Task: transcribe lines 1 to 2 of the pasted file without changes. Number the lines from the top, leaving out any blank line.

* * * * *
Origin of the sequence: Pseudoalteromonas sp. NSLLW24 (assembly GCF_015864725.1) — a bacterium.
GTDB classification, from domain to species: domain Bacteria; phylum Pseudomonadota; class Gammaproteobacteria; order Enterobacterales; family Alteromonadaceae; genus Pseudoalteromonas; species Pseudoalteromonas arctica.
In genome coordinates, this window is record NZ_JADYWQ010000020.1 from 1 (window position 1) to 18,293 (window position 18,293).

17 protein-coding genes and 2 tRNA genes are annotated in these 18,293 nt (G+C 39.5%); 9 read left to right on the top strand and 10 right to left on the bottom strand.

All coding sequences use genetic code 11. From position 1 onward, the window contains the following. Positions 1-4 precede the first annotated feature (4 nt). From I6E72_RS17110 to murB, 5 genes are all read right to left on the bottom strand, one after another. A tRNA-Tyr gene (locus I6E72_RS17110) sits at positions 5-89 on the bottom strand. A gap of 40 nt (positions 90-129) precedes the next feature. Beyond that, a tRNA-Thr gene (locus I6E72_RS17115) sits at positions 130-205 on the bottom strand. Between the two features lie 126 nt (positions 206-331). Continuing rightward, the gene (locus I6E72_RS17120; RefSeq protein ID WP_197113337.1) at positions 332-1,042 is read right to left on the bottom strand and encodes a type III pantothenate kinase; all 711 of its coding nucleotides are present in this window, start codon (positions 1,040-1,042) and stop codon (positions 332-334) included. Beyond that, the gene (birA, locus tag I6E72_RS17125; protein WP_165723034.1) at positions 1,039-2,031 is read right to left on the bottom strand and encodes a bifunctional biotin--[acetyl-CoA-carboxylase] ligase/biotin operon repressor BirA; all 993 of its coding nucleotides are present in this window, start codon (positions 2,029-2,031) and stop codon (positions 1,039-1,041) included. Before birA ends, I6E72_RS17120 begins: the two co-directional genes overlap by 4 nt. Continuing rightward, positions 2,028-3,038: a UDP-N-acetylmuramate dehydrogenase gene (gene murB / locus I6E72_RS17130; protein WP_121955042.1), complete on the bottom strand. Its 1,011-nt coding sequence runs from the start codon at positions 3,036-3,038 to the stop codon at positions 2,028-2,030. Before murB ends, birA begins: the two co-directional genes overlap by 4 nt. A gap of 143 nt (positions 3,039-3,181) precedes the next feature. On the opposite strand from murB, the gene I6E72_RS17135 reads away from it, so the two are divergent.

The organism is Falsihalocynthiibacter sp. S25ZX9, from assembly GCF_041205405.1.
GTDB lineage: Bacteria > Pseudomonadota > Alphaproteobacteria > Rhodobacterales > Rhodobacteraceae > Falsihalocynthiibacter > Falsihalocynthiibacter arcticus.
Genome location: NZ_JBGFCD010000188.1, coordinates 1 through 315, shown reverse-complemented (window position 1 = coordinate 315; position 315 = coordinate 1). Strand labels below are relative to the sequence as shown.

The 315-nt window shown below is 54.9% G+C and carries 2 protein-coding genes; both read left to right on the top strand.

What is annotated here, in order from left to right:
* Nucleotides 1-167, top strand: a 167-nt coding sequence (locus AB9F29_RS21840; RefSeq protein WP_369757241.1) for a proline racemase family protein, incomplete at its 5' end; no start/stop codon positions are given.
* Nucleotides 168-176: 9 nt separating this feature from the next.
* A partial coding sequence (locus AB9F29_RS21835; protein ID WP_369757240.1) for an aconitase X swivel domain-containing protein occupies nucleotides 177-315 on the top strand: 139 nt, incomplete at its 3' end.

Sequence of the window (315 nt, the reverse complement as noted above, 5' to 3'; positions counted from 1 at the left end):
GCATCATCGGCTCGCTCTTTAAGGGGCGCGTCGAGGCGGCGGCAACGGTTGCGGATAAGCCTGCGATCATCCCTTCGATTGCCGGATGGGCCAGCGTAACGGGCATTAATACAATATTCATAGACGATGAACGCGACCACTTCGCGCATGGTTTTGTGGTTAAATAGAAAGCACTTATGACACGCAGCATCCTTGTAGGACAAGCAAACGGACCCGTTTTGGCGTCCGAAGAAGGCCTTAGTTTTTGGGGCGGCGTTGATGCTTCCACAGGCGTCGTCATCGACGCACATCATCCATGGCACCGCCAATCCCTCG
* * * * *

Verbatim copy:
Origin of the sequence: Pseudoalteromonas sp. NSLLW24 (assembly GCF_015864725.1) — a bacterium.
GTDB classification, from domain to species: domain Bacteria; phylum Pseudomonadota; class Gammaproteobacteria; order Enterobacterales; family Alteromonadaceae; genus Pseudoalteromonas; species Pseudoalteromonas arctica.